Over the last decade, local jurisdictions and transportation agencies have increasingly used transportation demand management (TDM) programs to manage the traffic impacts of new commercial and retail developments. More recently, however, King County and the cities of Kirkland, Redmond, and Seattle, Washington, have introduced TDM programs for residential developments or origin sites. The objectives of the evaluation were (1) to document the implementation of home-end TDM strategies, and (2) to evaluate their effectiveness in mitigating the number of vehicle trips generated by residential development.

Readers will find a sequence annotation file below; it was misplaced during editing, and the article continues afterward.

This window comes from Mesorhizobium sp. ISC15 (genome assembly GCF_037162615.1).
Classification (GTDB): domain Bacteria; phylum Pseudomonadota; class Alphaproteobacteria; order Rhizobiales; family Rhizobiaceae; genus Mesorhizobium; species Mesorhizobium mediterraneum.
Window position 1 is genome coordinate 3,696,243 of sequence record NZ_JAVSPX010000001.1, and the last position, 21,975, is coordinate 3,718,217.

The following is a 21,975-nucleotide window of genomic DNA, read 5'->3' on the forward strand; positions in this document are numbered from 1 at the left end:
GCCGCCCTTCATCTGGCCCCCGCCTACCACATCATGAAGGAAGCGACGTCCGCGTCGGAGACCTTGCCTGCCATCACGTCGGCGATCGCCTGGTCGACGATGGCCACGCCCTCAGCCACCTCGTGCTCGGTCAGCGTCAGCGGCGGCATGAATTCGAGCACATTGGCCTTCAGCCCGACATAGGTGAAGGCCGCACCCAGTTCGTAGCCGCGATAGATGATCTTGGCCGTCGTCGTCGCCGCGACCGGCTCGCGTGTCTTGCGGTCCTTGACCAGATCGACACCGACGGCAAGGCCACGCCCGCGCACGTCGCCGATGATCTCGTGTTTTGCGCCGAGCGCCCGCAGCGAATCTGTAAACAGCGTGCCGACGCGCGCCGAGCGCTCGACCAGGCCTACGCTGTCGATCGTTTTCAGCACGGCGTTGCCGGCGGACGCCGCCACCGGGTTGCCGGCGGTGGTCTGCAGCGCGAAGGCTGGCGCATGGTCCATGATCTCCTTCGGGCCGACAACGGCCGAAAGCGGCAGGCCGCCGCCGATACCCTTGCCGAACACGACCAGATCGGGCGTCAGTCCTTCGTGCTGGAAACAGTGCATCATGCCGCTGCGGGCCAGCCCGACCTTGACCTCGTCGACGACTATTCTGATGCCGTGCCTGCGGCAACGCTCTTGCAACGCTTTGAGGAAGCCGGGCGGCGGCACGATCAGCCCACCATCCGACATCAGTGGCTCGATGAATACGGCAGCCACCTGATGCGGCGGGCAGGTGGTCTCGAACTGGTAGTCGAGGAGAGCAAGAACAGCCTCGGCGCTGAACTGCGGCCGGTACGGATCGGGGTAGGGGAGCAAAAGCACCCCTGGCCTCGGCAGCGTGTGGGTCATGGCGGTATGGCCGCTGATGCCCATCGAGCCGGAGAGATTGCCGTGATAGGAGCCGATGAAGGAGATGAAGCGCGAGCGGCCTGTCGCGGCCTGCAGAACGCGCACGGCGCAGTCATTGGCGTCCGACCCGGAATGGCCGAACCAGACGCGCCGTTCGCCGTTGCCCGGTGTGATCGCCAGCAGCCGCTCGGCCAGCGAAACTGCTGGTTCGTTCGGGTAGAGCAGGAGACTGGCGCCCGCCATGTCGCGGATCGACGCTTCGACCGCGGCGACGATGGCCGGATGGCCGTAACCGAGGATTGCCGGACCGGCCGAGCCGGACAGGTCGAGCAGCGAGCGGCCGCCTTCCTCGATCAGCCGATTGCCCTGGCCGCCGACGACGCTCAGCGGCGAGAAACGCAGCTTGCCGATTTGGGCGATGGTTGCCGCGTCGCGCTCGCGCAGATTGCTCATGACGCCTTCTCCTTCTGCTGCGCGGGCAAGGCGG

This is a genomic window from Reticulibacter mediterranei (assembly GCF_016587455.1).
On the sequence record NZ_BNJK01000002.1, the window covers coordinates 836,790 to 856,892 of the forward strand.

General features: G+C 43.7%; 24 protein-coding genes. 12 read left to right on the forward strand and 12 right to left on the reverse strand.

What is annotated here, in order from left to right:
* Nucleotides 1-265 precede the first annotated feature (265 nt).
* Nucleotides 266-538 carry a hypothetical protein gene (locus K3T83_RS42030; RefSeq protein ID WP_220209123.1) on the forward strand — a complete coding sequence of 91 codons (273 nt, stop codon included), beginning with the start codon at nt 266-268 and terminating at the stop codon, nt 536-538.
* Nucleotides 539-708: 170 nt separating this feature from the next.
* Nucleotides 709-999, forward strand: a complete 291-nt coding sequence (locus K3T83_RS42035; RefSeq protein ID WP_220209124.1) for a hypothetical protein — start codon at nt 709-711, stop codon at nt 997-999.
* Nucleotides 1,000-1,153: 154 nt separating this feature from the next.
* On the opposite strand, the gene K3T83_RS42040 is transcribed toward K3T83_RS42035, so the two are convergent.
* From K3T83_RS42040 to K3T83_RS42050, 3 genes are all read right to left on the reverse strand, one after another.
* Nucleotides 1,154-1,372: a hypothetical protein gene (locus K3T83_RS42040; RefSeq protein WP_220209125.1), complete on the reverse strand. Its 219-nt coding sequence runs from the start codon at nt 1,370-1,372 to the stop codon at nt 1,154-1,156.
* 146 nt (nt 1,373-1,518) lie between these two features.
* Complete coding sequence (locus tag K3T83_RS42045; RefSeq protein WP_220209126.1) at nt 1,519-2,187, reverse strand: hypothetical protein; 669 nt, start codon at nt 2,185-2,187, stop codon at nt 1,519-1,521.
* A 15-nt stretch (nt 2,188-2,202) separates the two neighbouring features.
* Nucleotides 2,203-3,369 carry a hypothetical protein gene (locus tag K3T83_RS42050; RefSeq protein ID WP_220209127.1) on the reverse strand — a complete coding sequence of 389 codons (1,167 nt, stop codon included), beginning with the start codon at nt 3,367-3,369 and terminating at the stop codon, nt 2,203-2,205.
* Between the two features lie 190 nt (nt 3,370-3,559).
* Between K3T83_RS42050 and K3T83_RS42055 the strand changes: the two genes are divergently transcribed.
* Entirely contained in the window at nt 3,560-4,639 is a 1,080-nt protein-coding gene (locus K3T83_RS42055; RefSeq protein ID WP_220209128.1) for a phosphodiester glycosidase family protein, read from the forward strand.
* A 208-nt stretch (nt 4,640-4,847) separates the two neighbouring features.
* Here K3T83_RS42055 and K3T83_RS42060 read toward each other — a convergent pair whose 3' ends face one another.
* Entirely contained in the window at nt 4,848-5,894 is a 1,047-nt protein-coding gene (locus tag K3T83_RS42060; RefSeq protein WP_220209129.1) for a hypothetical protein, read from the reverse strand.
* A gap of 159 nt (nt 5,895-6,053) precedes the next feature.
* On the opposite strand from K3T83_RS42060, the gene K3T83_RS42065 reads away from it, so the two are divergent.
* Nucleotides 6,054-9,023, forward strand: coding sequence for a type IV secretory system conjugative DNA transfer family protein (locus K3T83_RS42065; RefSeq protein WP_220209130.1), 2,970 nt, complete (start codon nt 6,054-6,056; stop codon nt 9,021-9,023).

Since few projects had been built and occupied by the time the evaluation concluded, quantitative evaluation was limited, and the success or failure of residential TDM programs could not be determined. However, it was possible to gain an understanding of the nature and reasons for the implementation problems encountered through qualitative means. These means included interviews with jurisdictional staff, developers, and managers and a focus group among residents. The analysis pointed out problems related to (1) the decision process leading to the imposition of mitigation requirements, (2) the institutional memory of requirements, (3) monitoring, (4) enforcement of compliance, and (5) the adequacy of mitigation measures. The paper concludes with recommendations to mitigate these implementation problems.